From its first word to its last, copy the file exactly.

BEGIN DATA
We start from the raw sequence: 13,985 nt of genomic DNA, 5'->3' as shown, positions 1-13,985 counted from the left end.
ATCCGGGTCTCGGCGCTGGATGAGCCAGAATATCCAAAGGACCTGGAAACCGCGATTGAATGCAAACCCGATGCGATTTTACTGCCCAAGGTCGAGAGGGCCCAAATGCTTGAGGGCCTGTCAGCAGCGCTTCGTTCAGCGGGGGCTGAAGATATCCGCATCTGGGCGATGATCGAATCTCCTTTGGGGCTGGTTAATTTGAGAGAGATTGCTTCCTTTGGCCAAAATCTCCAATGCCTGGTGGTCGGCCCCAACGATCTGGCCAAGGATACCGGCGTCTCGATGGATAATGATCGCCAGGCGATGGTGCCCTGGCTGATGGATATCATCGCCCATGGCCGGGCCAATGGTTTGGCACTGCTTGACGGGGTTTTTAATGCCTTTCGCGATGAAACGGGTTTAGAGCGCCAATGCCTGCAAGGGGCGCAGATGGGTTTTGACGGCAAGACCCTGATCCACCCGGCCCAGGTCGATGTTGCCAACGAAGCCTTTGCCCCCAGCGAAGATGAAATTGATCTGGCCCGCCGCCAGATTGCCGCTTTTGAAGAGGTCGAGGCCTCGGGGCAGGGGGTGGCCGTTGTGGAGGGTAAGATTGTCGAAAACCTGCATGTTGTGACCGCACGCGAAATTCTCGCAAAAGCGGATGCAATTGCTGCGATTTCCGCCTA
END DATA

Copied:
We start from the raw sequence: 13,985 nt of genomic DNA, 5'->3' as shown, positions 1-13,985 counted from the left end.
ATCCGGGTCTCGGCGCTGGATGAGCCAGAATATCCAAAGGACCTGGAAACCGCGATTGAATGCAAACCCGATGCGATTTTACTGCCCAAGGTCGAGAGGGCCCAAATGCTTGAGGGCCTGTCAGCAGCGCTTCGTTCAGCGGGGGCTGAAGATATCCGCATCTGGGCGATGATCGAATCTCCTTTGGGGCTGGTTAATTTGAGAGAGATTGCTTCCTTTGGCCAAAATCTCCAATGCCTGGTGGTCGGCCCCAACGATCTGGCCAAGGATACCGGCGTCTCGATGGATAATGATCGCCAGGCGATGGTGCCCTGGCTGATGGATATCATCGCCCATGGCCGGGCCAATGGTTTGGCACTGCTTGACGGGGTTTTTAATGCCTTTCGCGATGAAACGGGTTTAGAGCGCCAATGCCTGCAAGGGGCGCAGATGGGTTTTGACGGCAAGACCCTGATCCACCCGGCCCAGGTCGATGTTGCCAACGAAGCCTTTGCCCCCAGCGAAGATGAAATTGATCTGGCCCGCCGCCAGATTGCCGCTTTTGAAGAGGTCGAGGCCTCGGGGCAGGGGGTGGCCGTTGTGGAGGGTAAGATTGTCGAAAACCTGCATGTTGTGACCGCACGCGAAATTCTCGCAAAAGCGGATGCAATTGCTGCGATTTCCGCCTA